I have DVDs on saw sharpening by 4 different people. The info in them is basically the same but the techniques between them differ a bit. Having 5 different voices in the brain bucket talking to me will just confuse me. And I got confused down pat without any help from anyone else. So I am picking Paul Sellers and sticking with his methods and teachings. Once I get proficient with this, then I can look at what the others are saying.

3/8" weld rod from Lowes
I was at Lowes right after they opened up. They didn't have any 3/8" steel rod in stock so I got this. It feels funny to me and I don't think I'm going to use it for the cradle.

the bearings all fit on it
I'll check Home Depot tomorrow for 3/8" steel rod. On sundays they open up at 0800 but the Starbucks in the same mall opens at 0600. I can get a coffee while I wait for the doors to open at HD.

all set and ready to go
I got my coffee and the other stuff to start this adventure. I am not going to give a step by step commentary on this. I am not giving a lesson on how to file saws because I don't know how to do it. This is all going to be OJT for me (on the job training) This is my account of what I experienced doing this.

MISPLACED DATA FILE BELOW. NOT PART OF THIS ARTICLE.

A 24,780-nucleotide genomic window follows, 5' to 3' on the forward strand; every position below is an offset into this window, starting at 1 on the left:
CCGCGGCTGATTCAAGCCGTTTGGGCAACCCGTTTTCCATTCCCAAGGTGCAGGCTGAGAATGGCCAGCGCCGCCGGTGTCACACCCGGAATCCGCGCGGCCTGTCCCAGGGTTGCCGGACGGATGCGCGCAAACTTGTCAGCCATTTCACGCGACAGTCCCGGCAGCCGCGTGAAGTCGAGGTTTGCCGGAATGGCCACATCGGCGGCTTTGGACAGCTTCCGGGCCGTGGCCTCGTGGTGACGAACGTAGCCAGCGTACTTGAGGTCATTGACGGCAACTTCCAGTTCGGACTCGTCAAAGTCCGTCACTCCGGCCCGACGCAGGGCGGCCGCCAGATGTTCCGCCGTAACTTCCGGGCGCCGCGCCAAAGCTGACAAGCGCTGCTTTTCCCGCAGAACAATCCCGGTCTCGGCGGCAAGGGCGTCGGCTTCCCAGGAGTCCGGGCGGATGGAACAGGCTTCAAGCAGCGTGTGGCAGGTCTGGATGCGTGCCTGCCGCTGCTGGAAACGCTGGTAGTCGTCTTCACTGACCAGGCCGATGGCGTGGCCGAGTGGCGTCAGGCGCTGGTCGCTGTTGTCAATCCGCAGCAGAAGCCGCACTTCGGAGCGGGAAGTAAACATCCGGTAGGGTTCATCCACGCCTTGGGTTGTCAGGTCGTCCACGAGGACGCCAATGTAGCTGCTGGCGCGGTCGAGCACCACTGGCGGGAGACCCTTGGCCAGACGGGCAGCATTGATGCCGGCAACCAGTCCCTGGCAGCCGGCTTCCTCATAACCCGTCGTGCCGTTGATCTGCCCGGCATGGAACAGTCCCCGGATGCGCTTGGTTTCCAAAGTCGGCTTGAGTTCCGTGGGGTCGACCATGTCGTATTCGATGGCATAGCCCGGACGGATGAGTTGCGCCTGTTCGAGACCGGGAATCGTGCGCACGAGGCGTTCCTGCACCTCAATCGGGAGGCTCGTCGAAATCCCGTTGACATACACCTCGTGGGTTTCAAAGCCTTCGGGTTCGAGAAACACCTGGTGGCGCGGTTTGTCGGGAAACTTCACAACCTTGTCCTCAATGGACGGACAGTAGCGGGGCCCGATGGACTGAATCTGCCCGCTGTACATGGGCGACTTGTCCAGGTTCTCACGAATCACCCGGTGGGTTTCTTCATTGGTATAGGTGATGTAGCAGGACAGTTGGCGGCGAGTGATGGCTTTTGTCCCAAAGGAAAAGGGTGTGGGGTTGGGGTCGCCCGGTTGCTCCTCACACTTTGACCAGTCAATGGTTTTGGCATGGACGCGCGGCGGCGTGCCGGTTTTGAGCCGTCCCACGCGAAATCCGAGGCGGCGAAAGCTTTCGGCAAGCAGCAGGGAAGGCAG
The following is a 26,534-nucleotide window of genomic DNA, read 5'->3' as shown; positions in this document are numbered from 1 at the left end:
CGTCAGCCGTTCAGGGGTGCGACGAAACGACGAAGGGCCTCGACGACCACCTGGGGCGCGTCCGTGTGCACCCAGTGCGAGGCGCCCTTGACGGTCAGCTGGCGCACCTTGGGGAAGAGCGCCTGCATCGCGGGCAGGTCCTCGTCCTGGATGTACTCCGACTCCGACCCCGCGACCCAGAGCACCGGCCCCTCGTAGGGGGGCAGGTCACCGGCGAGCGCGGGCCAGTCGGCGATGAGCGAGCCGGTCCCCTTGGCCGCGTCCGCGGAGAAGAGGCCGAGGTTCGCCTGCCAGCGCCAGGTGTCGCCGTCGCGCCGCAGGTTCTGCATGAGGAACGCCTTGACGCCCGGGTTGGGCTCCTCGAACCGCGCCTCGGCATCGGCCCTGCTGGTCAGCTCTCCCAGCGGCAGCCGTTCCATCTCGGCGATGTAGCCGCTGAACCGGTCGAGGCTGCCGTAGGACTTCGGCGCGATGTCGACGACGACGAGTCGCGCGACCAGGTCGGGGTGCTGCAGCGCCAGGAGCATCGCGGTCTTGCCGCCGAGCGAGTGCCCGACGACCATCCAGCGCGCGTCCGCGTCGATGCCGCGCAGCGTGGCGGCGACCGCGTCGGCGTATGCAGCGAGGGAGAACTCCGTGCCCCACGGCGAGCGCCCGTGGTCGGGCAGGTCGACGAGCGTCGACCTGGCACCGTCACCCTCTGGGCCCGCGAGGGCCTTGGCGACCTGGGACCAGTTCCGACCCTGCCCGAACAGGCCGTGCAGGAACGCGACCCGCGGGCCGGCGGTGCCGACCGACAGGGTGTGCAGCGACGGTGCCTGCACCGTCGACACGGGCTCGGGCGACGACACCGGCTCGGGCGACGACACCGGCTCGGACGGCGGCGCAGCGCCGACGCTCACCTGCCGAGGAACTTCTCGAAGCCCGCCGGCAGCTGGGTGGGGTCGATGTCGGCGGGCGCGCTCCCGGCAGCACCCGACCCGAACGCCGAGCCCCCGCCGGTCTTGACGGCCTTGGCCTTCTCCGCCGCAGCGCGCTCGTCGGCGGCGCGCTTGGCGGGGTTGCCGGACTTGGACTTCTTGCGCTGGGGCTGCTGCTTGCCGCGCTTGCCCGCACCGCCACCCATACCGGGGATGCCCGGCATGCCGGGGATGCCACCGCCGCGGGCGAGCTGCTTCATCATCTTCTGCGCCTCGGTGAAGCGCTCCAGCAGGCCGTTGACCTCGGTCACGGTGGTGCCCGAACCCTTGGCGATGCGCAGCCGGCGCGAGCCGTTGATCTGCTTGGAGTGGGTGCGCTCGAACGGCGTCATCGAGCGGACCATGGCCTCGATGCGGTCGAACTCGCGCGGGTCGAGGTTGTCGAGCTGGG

got light so I can see

this is not rocket science
Filing like this is a skill that is easy to learn. And filing doesn't hold any mysteries for me. Seeing the teeth was the most difficult part of this. I didn't like that is was far too easy for me to lose my place on which tooth I was filing. I had to stop a few times because things were blurring together into one.

the after pic of the heel
Paul wrote that one or two teeth that are low aren't a problem. More than that is and if you can't joint the tooth line flush you might have to re-tooth the whole saw. I still had a few teeth that were low but they all have a lot of full height teeth in front of and behind them.

the toe
The very first tooth is still a nub but it's a wee bit bigger than what is was before I started this. Not too bad for my first attempt. The teeth aren't perfectly flush but acceptable I think. As I was filing I was pushing down on the saw and when I got closer to the toe I noticed that the teeth gullets were slightly below the top of the jaws. When I fixed that I could see a slight difference in the depth of the  gullets to the left of that and the gullets to the right.

this light sucks
This light didn't work out for this. I had no adjustment ability with it all. The snake part wouldn't hold itself in position. I could see the teeth by the heel but not as I moved down the tooth line. I couldn't get the light to go along with me. I'll be looking for an alternative to this. This light worked well for doing dovetails but not for saw filing.

another dud